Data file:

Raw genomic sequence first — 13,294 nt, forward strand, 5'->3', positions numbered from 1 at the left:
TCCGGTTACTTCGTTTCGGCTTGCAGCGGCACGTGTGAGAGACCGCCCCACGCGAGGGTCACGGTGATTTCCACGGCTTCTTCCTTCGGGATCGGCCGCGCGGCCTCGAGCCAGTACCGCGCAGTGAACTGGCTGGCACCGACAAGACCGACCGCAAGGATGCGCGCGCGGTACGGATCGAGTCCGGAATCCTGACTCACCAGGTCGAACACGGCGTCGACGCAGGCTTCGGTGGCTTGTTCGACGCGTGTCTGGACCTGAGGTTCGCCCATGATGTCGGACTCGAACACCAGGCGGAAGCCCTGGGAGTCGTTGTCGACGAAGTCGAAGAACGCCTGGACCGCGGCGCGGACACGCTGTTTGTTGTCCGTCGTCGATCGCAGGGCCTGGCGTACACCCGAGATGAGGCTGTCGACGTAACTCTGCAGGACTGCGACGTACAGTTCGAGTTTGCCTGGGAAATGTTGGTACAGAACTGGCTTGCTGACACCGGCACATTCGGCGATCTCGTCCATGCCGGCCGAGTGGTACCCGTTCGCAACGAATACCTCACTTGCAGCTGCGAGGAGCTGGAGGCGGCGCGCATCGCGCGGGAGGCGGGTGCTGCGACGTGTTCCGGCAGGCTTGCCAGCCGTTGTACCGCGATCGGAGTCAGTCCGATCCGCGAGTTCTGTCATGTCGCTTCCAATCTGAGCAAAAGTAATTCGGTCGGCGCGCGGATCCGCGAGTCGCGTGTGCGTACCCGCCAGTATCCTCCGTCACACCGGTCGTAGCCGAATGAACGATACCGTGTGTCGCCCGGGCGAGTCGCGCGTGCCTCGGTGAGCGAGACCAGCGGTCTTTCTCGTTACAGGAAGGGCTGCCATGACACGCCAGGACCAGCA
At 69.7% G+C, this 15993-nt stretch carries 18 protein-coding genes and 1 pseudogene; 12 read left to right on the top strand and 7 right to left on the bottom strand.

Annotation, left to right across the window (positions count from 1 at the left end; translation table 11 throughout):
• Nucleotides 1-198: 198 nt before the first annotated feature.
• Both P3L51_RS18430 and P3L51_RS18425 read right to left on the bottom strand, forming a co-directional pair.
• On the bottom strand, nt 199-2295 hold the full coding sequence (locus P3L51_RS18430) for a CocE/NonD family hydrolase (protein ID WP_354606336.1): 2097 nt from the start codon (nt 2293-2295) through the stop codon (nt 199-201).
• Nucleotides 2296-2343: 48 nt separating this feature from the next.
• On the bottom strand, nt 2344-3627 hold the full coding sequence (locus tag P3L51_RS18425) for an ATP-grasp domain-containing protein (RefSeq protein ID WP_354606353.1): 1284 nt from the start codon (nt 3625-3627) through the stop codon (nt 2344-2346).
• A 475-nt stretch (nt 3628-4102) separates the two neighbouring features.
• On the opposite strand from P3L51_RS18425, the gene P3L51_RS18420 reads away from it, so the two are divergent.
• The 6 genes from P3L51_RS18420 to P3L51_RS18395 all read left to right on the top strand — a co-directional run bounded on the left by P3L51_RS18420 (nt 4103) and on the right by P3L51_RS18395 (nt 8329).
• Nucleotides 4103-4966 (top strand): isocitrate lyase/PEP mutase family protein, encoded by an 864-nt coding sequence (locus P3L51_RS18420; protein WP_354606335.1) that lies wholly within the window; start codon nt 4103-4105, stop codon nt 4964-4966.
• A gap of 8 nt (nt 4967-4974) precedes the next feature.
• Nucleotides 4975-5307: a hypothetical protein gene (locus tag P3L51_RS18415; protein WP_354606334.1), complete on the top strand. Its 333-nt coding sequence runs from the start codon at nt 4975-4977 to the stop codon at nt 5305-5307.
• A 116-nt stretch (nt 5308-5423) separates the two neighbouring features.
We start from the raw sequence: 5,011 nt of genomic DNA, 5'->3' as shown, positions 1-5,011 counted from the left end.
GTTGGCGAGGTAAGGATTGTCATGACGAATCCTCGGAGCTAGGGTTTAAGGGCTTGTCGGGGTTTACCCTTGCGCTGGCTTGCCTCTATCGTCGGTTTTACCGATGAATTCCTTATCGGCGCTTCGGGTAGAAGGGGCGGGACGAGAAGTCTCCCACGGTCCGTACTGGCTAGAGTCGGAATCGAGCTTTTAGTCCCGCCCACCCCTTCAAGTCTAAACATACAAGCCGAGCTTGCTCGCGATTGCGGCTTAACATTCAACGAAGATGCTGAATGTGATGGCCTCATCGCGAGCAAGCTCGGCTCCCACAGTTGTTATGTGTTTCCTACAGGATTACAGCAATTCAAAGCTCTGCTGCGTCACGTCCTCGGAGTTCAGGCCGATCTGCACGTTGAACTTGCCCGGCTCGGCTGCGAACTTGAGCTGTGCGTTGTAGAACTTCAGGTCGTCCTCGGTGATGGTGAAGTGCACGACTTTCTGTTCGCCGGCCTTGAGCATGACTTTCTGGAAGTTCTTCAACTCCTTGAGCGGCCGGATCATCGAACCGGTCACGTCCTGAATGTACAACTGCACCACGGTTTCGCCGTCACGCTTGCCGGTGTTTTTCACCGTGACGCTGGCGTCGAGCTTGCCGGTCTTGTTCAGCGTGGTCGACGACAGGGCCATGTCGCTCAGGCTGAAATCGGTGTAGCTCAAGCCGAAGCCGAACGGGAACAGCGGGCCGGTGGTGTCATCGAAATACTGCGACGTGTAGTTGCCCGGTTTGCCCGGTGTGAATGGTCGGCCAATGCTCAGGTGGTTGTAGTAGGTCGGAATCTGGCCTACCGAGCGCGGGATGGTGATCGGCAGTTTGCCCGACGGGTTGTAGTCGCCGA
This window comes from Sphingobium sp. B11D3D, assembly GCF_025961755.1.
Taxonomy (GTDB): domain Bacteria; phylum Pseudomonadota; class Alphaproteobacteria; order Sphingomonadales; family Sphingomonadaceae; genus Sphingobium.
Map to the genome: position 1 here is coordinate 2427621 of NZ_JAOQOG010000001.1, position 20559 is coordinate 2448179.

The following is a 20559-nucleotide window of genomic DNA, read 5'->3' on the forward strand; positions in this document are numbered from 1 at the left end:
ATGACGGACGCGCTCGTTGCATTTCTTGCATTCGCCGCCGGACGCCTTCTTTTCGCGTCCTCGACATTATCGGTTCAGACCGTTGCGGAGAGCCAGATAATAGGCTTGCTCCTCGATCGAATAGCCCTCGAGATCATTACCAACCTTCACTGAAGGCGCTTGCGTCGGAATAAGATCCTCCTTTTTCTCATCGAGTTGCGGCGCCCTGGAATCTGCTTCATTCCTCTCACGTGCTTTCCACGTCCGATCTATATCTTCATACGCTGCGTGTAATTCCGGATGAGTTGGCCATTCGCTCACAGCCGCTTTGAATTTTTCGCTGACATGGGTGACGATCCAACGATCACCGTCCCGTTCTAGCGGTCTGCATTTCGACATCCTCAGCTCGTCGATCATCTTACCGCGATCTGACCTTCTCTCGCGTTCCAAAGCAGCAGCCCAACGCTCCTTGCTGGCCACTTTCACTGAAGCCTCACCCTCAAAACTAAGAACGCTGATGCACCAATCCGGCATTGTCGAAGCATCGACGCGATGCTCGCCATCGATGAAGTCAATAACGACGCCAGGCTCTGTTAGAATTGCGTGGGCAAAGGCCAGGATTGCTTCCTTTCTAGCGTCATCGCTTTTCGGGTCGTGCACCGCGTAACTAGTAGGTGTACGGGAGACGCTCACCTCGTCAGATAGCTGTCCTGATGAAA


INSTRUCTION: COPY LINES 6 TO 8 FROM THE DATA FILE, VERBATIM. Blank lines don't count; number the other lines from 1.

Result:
• Both P3L51_RS18430 and P3L51_RS18425 read right to left on the bottom strand, forming a co-directional pair.
• On the bottom strand, nt 199-2295 hold the full coding sequence (locus P3L51_RS18430) for a CocE/NonD family hydrolase (protein ID WP_354606336.1): 2097 nt from the start codon (nt 2293-2295) through the stop codon (nt 199-201).
• Nucleotides 2296-2343: 48 nt separating this feature from the next.